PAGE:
Ethics and Community

Vision for Society

The Lutheran vision for society derives from Luther's famous "Two Kingdoms" theology. This theology is an attempt to navigate the tension between the radical demands made by Jesus in the Sermon on the Mount, and the reality of life in this world. Luther argues that every Christian holds citizenship in both kingdoms. The Kingdom of God is the realm of freedom, love, forgiveness, and absolute equality. This is not (only) otherworldly, it exists in this world wherever the word is preached and the sacraments are administered.

There is also the secular kingdom, where there are distinctions of rank among humans, crimes are punished rather than forgiven, and humans use God-given reason to find their way. Both kingdoms belong to God, and they are mutually supportive rather than antagonistic. The secular kingdom maintains the order without which the church cannot exist, and the word and the sacraments cannot be preached and distributed. The Kingdom of God is the reason, finally, for the secular kingdom, provides its purpose, and preaches the gospel to it.

This Two Kingdoms theology has a couple of implications. It has in the past often been read as a kind of cynical disengagement with the world, and a justification for Christians to suffer rather than challenge unjust political structures. But the sociologist Peter Berger has made the case that it really is intended to function as an anti-utopian, practical guide. The Kingdom of God will not reign exclusively during history, whether that kingdom is conceived on the model of the political and social right, or the political and social left. Rulers and citizens, guided by reason (and the church) must do the best they can. They will finally be held accountable by God for their actions and the way they carried out their responsibilities; this is not an unleashing of unsophisticated Machiavellianism. It provides a warrant for Christians to engage their civic lives in the full knowledge that they are engaging the fallen world. Finally, since the secular kingdom is the realm of reason, being a Christian is not a necessary qualification for leadership. Luther himself stated that he would rather be ruled by a wise Turk than a foolish Christian.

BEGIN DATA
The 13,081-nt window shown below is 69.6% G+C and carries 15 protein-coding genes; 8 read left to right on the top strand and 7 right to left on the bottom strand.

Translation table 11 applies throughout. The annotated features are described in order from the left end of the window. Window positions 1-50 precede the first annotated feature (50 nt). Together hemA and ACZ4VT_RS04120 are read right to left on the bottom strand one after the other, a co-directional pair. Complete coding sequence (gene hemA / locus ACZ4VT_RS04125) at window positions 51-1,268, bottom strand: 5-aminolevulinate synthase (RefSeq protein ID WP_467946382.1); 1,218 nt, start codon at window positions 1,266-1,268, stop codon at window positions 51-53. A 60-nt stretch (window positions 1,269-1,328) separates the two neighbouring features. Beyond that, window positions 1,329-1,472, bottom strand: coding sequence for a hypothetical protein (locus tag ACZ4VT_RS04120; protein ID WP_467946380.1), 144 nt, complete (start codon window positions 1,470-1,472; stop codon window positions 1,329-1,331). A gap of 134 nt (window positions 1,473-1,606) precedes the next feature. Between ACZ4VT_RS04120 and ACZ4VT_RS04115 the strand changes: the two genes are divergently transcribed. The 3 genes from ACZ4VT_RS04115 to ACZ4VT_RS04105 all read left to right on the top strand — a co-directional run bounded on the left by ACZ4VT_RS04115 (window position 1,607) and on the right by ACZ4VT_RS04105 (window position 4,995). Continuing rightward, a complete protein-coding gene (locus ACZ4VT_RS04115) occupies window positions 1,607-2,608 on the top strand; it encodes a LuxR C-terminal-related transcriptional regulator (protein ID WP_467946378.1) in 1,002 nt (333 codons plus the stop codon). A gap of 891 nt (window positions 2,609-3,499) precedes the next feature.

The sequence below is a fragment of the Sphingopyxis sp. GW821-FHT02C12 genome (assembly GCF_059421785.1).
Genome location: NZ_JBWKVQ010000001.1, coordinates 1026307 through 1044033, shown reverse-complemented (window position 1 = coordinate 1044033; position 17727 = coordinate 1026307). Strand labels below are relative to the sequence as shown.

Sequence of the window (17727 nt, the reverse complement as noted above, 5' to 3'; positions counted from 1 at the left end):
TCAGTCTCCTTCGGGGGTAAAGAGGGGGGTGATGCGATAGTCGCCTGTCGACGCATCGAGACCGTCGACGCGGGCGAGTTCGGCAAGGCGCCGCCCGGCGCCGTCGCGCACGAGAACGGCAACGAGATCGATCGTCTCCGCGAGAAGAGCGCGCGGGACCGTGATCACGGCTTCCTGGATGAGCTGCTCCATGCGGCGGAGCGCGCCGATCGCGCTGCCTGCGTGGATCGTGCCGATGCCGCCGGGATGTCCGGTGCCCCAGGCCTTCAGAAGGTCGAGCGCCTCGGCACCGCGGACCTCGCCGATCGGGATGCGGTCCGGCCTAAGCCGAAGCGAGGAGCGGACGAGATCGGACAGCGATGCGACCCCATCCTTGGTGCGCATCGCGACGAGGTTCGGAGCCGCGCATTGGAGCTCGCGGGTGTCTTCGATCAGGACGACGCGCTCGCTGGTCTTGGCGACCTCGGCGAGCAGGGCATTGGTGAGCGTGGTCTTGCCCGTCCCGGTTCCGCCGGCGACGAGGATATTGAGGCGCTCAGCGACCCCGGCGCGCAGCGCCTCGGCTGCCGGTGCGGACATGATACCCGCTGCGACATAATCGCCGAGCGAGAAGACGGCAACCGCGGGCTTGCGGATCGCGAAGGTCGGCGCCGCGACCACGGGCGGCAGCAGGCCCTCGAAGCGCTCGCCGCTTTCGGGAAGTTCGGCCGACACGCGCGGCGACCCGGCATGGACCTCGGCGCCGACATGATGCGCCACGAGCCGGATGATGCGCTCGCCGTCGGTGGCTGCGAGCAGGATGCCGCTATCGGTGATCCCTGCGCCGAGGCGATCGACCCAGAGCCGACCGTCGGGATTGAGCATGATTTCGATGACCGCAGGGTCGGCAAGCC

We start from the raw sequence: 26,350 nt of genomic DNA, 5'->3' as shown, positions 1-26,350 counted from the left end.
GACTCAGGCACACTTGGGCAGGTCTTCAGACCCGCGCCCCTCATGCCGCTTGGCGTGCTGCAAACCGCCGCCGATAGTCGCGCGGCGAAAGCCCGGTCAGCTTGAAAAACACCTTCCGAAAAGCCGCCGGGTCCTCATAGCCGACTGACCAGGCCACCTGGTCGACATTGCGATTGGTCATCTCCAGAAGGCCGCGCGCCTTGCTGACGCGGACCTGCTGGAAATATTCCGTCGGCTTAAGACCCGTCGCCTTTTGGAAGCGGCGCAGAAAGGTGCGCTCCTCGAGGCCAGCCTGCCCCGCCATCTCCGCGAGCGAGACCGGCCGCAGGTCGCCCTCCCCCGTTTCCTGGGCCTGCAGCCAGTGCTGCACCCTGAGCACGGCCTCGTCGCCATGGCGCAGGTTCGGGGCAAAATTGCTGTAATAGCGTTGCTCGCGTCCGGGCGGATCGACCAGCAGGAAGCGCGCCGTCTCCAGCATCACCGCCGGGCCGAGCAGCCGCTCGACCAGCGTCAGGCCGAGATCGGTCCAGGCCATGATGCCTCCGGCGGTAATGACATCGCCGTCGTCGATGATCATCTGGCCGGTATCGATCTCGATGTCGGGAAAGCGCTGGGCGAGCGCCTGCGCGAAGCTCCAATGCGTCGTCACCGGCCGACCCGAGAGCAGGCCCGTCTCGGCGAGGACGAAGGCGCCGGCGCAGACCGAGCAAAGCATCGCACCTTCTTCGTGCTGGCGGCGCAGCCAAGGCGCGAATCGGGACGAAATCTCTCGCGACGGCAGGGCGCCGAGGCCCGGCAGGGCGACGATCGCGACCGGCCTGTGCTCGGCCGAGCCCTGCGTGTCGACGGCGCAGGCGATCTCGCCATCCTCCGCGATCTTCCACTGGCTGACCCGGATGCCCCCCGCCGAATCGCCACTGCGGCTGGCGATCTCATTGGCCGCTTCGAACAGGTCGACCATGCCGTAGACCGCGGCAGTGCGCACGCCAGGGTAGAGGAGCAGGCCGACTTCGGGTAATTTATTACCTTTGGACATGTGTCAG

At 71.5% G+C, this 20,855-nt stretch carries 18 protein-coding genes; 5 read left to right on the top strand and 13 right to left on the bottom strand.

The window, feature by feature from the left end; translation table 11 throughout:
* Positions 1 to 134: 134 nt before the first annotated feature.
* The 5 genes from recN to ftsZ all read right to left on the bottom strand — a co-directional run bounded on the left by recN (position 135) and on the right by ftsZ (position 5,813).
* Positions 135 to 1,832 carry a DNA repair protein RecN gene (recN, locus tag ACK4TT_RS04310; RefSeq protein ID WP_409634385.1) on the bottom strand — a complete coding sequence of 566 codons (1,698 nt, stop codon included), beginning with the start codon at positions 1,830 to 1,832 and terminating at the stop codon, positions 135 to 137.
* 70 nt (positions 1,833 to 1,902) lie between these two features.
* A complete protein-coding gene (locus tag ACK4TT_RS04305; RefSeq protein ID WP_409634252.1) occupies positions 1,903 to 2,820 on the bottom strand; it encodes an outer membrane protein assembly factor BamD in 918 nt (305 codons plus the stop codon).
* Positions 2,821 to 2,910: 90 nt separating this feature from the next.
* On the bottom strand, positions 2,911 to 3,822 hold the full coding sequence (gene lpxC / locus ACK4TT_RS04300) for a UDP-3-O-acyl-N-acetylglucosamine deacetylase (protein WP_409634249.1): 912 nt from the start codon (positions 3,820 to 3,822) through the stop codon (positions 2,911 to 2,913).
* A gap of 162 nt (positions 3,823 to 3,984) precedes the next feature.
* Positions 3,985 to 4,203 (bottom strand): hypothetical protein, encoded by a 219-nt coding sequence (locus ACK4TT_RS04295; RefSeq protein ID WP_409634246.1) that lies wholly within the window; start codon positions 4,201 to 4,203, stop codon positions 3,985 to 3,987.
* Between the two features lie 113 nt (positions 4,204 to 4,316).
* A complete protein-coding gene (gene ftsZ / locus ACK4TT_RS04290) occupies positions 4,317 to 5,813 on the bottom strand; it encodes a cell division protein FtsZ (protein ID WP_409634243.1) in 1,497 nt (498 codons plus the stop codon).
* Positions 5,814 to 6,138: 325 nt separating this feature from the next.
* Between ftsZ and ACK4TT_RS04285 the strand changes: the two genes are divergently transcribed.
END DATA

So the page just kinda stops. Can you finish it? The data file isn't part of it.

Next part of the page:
As part of his vision for society, Luther's view of the end times must be mentioned. When Luther translated the New Testament into German, he did not give the Book of Revelation the same status as the letters of Paul. He felt it was an edifying book, and illustrated it to make the point that the pope was the anti-Christ (the Whore of Babylon wears a papal crown in Luther's Bible). But as the Reformation continued and opponents rose against him, he began to try to understand the symbolism of the Book of Revelation, because he firmly believed he was living in the end times. To this extent, Luther expected the literal second coming of Christ that would end history and usher in the exclusive Kingdom of God.

Like other Christians, there has been a shift within Lutheranism in the 20th century in North America. Lutherans were part of the broad Protestant consensus in the 19th and early 20th centuries called "postmillennialism." This is the belief that history will ascend toward the kingdom of God, and that this will culminate with the return of Jesus to rule for a thousand years before the end of time. The consequence of this belief is that Christians work to improve society as part of the ushering in of the Kingdom of God.

Following the modernism controversies of the 1920s most Protestant denominations split along conservative (or fundamentalist) and liberal (or modernist) lines. Conservatives, who felt dismissed by society, became "postmillennialists," which is a reading of Revelation that outlines a descending rather than ascending path of history, at the end of which Jesus returns to rapture, or rescue, his followers. The consequence of this belief tends to be a withdrawal from social causes (which in any case can only delay the Second Coming) and a focus on personal salvation (preparation for the rapture).

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